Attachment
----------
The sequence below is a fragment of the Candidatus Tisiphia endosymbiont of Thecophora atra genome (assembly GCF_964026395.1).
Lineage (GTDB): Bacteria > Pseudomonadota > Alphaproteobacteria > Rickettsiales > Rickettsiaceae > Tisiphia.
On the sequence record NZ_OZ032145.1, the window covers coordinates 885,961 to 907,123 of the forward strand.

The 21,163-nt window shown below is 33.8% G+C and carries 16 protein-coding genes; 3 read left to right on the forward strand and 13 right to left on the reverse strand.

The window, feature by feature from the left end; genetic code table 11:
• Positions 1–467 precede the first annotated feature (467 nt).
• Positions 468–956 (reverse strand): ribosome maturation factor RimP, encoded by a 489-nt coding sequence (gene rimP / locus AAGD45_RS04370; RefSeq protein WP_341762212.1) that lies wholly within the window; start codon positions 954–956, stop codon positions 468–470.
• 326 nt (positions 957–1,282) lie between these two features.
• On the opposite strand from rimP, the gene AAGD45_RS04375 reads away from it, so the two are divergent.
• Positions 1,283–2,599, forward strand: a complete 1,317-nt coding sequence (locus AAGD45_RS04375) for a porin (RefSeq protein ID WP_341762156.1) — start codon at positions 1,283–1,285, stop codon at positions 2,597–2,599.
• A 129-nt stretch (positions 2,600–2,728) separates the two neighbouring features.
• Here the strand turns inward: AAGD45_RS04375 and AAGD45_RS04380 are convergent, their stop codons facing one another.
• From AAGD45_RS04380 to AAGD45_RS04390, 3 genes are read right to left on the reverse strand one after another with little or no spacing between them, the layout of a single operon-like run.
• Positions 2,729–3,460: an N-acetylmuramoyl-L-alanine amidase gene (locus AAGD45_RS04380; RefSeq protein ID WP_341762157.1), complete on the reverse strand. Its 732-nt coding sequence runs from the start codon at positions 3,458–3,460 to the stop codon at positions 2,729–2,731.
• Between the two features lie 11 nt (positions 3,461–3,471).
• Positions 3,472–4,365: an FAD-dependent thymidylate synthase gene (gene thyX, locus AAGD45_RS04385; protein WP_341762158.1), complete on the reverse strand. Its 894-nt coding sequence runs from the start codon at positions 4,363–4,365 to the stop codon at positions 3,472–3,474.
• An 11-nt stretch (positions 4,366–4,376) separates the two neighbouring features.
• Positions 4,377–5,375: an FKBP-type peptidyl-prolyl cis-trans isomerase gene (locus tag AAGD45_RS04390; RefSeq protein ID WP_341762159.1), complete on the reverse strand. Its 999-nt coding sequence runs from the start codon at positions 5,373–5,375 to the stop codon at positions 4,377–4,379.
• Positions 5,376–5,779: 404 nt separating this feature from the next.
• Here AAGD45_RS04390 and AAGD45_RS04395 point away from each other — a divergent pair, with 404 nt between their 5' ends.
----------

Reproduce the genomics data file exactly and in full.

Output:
The sequence below is a fragment of the Candidatus Tisiphia endosymbiont of Thecophora atra genome (assembly GCF_964026395.1).
Lineage (GTDB): Bacteria > Pseudomonadota > Alphaproteobacteria > Rickettsiales > Rickettsiaceae > Tisiphia.
On the sequence record NZ_OZ032145.1, the window covers coordinates 885,961 to 907,123 of the forward strand.

The 21,163-nt window shown below is 33.8% G+C and carries 16 protein-coding genes; 3 read left to right on the forward strand and 13 right to left on the reverse strand.

The window, feature by feature from the left end; genetic code table 11:
• Positions 1–467 precede the first annotated feature (467 nt).
• Positions 468–956 (reverse strand): ribosome maturation factor RimP, encoded by a 489-nt coding sequence (gene rimP / locus AAGD45_RS04370; RefSeq protein WP_341762212.1) that lies wholly within the window; start codon positions 954–956, stop codon positions 468–470.
• 326 nt (positions 957–1,282) lie between these two features.
• On the opposite strand from rimP, the gene AAGD45_RS04375 reads away from it, so the two are divergent.
• Positions 1,283–2,599, forward strand: a complete 1,317-nt coding sequence (locus AAGD45_RS04375) for a porin (RefSeq protein ID WP_341762156.1) — start codon at positions 1,283–1,285, stop codon at positions 2,597–2,599.
• A 129-nt stretch (positions 2,600–2,728) separates the two neighbouring features.
• Here the strand turns inward: AAGD45_RS04375 and AAGD45_RS04380 are convergent, their stop codons facing one another.
• From AAGD45_RS04380 to AAGD45_RS04390, 3 genes are read right to left on the reverse strand one after another with little or no spacing between them, the layout of a single operon-like run.
• Positions 2,729–3,460: an N-acetylmuramoyl-L-alanine amidase gene (locus AAGD45_RS04380; RefSeq protein ID WP_341762157.1), complete on the reverse strand. Its 732-nt coding sequence runs from the start codon at positions 3,458–3,460 to the stop codon at positions 2,729–2,731.
• Between the two features lie 11 nt (positions 3,461–3,471).
• Positions 3,472–4,365: an FAD-dependent thymidylate synthase gene (gene thyX, locus AAGD45_RS04385; protein WP_341762158.1), complete on the reverse strand. Its 894-nt coding sequence runs from the start codon at positions 4,363–4,365 to the stop codon at positions 3,472–3,474.
• An 11-nt stretch (positions 4,366–4,376) separates the two neighbouring features.
• Positions 4,377–5,375: an FKBP-type peptidyl-prolyl cis-trans isomerase gene (locus tag AAGD45_RS04390; RefSeq protein ID WP_341762159.1), complete on the reverse strand. Its 999-nt coding sequence runs from the start codon at positions 5,373–5,375 to the stop codon at positions 4,377–4,379.
• Positions 5,376–5,779: 404 nt separating this feature from the next.
• Here AAGD45_RS04390 and AAGD45_RS04395 point away from each other — a divergent pair, with 404 nt between their 5' ends.